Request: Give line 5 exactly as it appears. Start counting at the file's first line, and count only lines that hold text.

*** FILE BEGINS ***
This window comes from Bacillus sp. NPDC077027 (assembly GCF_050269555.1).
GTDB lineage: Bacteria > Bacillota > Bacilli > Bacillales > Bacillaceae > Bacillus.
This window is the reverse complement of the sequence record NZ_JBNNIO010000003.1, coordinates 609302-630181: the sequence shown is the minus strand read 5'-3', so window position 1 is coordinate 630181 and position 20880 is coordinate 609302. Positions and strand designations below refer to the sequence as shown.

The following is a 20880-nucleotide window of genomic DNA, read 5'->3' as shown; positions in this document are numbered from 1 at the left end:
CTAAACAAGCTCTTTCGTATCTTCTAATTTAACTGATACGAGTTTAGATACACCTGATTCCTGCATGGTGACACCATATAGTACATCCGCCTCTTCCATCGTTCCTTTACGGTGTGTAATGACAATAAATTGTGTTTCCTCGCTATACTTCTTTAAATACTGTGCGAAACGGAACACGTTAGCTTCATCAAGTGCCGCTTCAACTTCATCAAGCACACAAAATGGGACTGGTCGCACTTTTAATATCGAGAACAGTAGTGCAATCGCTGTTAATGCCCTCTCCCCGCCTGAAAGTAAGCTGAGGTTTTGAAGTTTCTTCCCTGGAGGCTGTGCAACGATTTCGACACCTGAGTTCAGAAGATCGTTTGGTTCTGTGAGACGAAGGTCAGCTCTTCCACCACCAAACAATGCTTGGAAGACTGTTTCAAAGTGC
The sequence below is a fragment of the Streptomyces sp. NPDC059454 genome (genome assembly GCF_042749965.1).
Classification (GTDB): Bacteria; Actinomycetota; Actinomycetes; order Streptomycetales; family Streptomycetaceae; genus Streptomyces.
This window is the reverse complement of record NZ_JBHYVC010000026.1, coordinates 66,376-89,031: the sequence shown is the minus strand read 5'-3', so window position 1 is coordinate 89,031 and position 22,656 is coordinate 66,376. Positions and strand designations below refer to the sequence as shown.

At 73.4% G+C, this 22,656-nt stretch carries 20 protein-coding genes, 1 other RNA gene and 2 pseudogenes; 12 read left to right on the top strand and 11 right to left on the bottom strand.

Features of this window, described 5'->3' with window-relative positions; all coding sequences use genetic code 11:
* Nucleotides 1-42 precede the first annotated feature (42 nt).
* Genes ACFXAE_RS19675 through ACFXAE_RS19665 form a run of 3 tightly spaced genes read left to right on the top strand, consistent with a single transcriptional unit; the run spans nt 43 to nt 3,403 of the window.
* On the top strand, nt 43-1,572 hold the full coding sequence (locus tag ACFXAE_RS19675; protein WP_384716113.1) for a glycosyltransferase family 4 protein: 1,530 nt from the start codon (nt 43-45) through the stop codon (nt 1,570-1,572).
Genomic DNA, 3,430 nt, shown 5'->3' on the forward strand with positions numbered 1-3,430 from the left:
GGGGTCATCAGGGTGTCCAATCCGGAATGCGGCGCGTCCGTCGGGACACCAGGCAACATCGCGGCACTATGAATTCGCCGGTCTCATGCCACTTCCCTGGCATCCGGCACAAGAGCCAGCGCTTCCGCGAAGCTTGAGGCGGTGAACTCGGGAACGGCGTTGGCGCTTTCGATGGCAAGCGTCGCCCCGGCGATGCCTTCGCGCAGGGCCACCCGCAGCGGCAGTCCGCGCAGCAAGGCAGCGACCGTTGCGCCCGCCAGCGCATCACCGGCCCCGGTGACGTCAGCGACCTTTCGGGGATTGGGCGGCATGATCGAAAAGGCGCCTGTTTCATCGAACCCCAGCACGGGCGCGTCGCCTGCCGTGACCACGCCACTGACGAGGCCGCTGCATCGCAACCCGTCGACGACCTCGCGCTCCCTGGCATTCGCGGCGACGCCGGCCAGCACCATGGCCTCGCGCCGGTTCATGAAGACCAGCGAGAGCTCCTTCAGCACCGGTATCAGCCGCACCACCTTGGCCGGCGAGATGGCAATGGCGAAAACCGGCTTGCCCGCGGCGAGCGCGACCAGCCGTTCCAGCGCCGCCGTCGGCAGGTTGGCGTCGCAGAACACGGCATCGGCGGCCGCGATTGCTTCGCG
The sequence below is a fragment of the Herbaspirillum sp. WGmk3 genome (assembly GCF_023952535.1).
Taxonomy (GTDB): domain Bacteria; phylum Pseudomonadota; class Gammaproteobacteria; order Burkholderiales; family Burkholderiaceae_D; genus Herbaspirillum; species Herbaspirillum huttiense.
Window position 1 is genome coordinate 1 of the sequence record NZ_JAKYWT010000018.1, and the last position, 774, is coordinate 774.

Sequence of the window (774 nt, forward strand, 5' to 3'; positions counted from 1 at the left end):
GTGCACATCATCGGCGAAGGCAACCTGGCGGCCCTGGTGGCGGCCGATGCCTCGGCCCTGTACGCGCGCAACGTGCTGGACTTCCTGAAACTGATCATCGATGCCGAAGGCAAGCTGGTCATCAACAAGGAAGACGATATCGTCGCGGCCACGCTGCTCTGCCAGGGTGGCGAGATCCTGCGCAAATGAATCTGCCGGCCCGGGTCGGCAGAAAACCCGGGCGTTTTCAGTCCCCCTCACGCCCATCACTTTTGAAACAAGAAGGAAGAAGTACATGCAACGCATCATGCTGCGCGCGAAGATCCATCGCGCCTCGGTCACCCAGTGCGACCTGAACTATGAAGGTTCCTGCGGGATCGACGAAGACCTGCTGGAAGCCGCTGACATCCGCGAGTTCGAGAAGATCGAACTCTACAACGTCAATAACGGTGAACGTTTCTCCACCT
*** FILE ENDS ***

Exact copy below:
CTAAACAAGCTCTTTCGTATCTTCTAATTTAACTGATACGAGTTTAGATACACCTGATTCCTGCATGGTGACACCATATAGTACATCCGCCTCTTCCATCGTTCCTTTACGGTGTGTAATGACAATAAATTGTGTTTCCTCGCTATACTTCTTTAAATACTGTGCGAAACGGAACACGTTAGCTTCATCAAGTGCCGCTTCAACTTCATCAAGCACACAAAATGGGACTGGTCGCACTTTTAATATCGAGAACAGTAGTGCAATCGCTGTTAATGCCCTCTCCCCGCCTGAAAGTAAGCTGAGGTTTTGAAGTTTCTTCCCTGGAGGCTGTGCAACGATTTCGACACCTGAGTTCAGAAGATCGTTTGGTTCTGTGAGACGAAGGTCAGCTCTTCCACCACCAAACAATGCTTGGAAGACTGTTTCAAAGTGC